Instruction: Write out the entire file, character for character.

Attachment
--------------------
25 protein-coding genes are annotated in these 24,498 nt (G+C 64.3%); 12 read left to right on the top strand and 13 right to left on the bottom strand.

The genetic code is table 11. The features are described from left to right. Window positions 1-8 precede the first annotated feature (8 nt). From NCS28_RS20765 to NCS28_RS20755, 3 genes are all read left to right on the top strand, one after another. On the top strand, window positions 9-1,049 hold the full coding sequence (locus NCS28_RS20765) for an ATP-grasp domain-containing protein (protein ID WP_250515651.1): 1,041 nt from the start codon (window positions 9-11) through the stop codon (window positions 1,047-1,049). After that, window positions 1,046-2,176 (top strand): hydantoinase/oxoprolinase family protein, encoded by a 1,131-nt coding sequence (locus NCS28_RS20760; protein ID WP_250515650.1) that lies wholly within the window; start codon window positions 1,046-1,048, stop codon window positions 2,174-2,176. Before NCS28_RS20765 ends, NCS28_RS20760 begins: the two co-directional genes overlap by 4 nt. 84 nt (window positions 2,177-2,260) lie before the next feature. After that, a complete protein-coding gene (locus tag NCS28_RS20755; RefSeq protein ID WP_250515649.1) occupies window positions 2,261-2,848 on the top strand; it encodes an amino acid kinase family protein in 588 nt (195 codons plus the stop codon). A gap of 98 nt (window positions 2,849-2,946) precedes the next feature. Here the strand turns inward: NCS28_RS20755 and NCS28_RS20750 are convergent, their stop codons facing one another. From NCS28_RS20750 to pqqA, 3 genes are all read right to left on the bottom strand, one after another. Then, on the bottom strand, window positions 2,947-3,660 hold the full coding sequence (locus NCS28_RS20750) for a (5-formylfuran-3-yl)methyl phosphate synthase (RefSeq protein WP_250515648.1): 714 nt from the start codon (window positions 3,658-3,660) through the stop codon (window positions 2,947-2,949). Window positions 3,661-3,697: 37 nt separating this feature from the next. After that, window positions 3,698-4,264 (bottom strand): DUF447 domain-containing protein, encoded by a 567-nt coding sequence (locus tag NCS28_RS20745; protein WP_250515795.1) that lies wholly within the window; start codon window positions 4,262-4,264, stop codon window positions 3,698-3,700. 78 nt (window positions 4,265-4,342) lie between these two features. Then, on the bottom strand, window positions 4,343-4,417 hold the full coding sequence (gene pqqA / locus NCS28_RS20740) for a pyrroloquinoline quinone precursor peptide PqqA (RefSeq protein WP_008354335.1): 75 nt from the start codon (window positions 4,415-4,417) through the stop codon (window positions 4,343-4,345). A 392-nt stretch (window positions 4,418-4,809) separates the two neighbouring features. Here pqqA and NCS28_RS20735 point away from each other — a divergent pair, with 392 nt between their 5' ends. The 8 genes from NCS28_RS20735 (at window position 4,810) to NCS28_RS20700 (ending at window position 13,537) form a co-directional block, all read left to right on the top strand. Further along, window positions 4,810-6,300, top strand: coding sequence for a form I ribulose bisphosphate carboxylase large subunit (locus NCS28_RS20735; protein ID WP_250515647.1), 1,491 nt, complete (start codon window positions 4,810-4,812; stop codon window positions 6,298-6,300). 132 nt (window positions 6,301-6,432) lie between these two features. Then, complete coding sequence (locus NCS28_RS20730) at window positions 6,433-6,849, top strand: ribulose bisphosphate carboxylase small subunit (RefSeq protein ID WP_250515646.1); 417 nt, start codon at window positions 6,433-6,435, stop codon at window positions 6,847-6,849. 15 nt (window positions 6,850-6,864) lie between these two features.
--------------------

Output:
25 protein-coding genes are annotated in these 24,498 nt (G+C 64.3%); 12 read left to right on the top strand and 13 right to left on the bottom strand.

The genetic code is table 11. The features are described from left to right. Window positions 1-8 precede the first annotated feature (8 nt). From NCS28_RS20765 to NCS28_RS20755, 3 genes are all read left to right on the top strand, one after another. On the top strand, window positions 9-1,049 hold the full coding sequence (locus NCS28_RS20765) for an ATP-grasp domain-containing protein (protein ID WP_250515651.1): 1,041 nt from the start codon (window positions 9-11) through the stop codon (window positions 1,047-1,049). After that, window positions 1,046-2,176 (top strand): hydantoinase/oxoprolinase family protein, encoded by a 1,131-nt coding sequence (locus NCS28_RS20760; protein ID WP_250515650.1) that lies wholly within the window; start codon window positions 1,046-1,048, stop codon window positions 2,174-2,176. Before NCS28_RS20765 ends, NCS28_RS20760 begins: the two co-directional genes overlap by 4 nt. 84 nt (window positions 2,177-2,260) lie before the next feature. After that, a complete protein-coding gene (locus tag NCS28_RS20755; RefSeq protein ID WP_250515649.1) occupies window positions 2,261-2,848 on the top strand; it encodes an amino acid kinase family protein in 588 nt (195 codons plus the stop codon). A gap of 98 nt (window positions 2,849-2,946) precedes the next feature. Here the strand turns inward: NCS28_RS20755 and NCS28_RS20750 are convergent, their stop codons facing one another. From NCS28_RS20750 to pqqA, 3 genes are all read right to left on the bottom strand, one after another. Then, on the bottom strand, window positions 2,947-3,660 hold the full coding sequence (locus NCS28_RS20750) for a (5-formylfuran-3-yl)methyl phosphate synthase (RefSeq protein WP_250515648.1): 714 nt from the start codon (window positions 3,658-3,660) through the stop codon (window positions 2,947-2,949). Window positions 3,661-3,697: 37 nt separating this feature from the next. After that, window positions 3,698-4,264 (bottom strand): DUF447 domain-containing protein, encoded by a 567-nt coding sequence (locus tag NCS28_RS20745; protein WP_250515795.1) that lies wholly within the window; start codon window positions 4,262-4,264, stop codon window positions 3,698-3,700. 78 nt (window positions 4,265-4,342) lie between these two features. Then, on the bottom strand, window positions 4,343-4,417 hold the full coding sequence (gene pqqA / locus NCS28_RS20740) for a pyrroloquinoline quinone precursor peptide PqqA (RefSeq protein WP_008354335.1): 75 nt from the start codon (window positions 4,415-4,417) through the stop codon (window positions 4,343-4,345). A 392-nt stretch (window positions 4,418-4,809) separates the two neighbouring features. Here pqqA and NCS28_RS20735 point away from each other — a divergent pair, with 392 nt between their 5' ends. The 8 genes from NCS28_RS20735 (at window position 4,810) to NCS28_RS20700 (ending at window position 13,537) form a co-directional block, all read left to right on the top strand. Further along, window positions 4,810-6,300, top strand: coding sequence for a form I ribulose bisphosphate carboxylase large subunit (locus NCS28_RS20735; protein ID WP_250515647.1), 1,491 nt, complete (start codon window positions 4,810-4,812; stop codon window positions 6,298-6,300). 132 nt (window positions 6,301-6,432) lie between these two features. Then, complete coding sequence (locus NCS28_RS20730) at window positions 6,433-6,849, top strand: ribulose bisphosphate carboxylase small subunit (RefSeq protein ID WP_250515646.1); 417 nt, start codon at window positions 6,433-6,435, stop codon at window positions 6,847-6,849. 15 nt (window positions 6,850-6,864) lie between these two features.